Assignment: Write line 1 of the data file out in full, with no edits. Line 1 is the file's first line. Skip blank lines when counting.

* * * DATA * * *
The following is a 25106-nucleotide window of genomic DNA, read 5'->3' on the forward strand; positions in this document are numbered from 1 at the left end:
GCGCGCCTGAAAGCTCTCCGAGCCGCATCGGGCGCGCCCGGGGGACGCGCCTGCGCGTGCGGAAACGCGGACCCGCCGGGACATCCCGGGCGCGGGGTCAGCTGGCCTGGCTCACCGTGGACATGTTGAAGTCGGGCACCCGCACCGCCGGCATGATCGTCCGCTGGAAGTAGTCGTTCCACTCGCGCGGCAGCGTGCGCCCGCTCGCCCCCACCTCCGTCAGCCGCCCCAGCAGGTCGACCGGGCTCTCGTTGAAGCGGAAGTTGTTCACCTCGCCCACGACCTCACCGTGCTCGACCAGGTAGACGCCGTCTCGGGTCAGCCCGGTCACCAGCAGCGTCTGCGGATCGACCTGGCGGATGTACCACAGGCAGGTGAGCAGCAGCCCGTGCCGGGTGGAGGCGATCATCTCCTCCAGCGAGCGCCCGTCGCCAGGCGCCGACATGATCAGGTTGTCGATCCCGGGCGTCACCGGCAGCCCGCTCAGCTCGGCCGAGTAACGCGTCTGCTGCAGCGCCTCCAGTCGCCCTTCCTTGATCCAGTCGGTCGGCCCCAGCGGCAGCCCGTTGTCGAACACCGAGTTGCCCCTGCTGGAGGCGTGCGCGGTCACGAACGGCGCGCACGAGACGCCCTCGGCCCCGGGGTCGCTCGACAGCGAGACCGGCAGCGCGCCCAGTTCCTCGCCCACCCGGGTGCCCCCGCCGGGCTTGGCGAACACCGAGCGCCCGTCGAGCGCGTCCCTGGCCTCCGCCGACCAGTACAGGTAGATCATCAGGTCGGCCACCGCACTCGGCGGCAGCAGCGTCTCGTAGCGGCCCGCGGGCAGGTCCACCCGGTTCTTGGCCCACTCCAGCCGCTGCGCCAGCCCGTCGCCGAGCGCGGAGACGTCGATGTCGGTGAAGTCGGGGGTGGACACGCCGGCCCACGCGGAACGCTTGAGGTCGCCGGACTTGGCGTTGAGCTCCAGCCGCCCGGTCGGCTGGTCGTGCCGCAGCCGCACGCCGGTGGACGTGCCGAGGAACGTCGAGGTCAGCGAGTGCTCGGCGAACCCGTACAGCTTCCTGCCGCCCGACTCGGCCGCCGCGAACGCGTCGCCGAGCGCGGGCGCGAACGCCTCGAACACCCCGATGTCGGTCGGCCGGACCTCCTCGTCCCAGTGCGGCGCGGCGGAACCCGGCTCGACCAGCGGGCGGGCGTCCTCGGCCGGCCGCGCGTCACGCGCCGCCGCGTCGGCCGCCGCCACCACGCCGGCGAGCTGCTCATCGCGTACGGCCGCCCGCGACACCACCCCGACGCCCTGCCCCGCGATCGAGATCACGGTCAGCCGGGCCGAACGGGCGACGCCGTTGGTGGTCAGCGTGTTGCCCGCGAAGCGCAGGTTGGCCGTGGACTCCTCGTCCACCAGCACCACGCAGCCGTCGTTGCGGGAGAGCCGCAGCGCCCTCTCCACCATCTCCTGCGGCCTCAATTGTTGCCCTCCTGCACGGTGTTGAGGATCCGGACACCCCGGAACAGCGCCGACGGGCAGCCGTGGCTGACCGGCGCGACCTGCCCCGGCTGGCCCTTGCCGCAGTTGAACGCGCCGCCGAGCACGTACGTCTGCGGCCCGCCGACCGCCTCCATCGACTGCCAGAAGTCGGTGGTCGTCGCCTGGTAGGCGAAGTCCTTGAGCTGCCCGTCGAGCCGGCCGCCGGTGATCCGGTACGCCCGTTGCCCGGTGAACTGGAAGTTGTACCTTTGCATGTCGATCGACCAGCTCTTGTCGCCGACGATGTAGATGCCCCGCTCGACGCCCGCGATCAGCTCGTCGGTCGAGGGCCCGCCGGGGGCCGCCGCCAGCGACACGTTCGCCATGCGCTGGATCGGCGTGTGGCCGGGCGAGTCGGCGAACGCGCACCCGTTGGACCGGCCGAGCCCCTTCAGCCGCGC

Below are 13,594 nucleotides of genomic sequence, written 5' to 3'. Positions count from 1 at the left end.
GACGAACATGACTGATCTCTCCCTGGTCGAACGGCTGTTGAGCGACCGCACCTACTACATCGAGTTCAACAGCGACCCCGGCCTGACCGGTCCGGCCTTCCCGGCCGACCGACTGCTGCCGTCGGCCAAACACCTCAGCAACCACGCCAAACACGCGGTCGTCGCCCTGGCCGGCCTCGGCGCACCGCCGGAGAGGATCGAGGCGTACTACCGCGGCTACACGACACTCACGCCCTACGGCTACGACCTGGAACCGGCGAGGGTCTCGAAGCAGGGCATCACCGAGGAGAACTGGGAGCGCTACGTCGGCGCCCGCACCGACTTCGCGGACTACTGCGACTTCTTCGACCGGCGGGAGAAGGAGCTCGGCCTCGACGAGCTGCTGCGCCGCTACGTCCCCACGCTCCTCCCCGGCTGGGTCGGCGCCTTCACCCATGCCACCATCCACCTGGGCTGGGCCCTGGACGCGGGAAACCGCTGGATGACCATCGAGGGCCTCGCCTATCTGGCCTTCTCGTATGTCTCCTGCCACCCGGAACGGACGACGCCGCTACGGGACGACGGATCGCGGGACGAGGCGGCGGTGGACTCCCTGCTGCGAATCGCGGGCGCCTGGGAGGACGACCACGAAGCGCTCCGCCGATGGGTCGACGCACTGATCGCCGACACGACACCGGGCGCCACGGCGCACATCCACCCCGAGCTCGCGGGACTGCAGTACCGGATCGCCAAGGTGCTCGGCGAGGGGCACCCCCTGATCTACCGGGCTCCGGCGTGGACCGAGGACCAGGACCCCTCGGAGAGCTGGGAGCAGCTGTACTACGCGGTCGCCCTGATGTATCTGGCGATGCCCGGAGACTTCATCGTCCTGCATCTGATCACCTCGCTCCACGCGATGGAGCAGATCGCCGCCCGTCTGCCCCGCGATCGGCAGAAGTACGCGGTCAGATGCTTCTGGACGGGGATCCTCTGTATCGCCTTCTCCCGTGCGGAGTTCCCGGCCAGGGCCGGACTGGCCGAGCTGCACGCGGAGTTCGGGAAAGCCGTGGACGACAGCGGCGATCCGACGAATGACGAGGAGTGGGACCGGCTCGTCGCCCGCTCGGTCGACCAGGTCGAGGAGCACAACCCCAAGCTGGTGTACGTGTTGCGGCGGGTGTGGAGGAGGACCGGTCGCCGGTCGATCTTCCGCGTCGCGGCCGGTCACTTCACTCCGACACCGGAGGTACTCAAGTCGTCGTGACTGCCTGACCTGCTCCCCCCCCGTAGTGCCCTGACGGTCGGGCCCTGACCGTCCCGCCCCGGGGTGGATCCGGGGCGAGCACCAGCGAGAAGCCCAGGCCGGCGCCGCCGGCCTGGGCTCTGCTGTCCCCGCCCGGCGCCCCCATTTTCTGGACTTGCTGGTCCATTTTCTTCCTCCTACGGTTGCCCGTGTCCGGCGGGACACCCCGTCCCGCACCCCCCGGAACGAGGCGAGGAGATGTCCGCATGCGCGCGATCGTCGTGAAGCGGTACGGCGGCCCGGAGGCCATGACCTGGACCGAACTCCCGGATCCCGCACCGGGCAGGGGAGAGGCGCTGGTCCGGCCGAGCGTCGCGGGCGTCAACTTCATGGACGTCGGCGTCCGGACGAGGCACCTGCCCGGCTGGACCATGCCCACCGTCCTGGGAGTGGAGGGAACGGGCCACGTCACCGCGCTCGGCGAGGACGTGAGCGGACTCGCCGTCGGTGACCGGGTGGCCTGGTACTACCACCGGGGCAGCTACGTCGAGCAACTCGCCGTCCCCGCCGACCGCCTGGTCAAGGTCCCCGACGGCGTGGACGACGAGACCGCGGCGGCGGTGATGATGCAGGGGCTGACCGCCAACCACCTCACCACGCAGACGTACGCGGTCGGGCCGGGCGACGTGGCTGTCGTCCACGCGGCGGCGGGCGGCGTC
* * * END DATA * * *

The following is a 25106-nucleotide window of genomic DNA, read 5'->3' on the forward strand; positions in this document are numbered from 1 at the left end: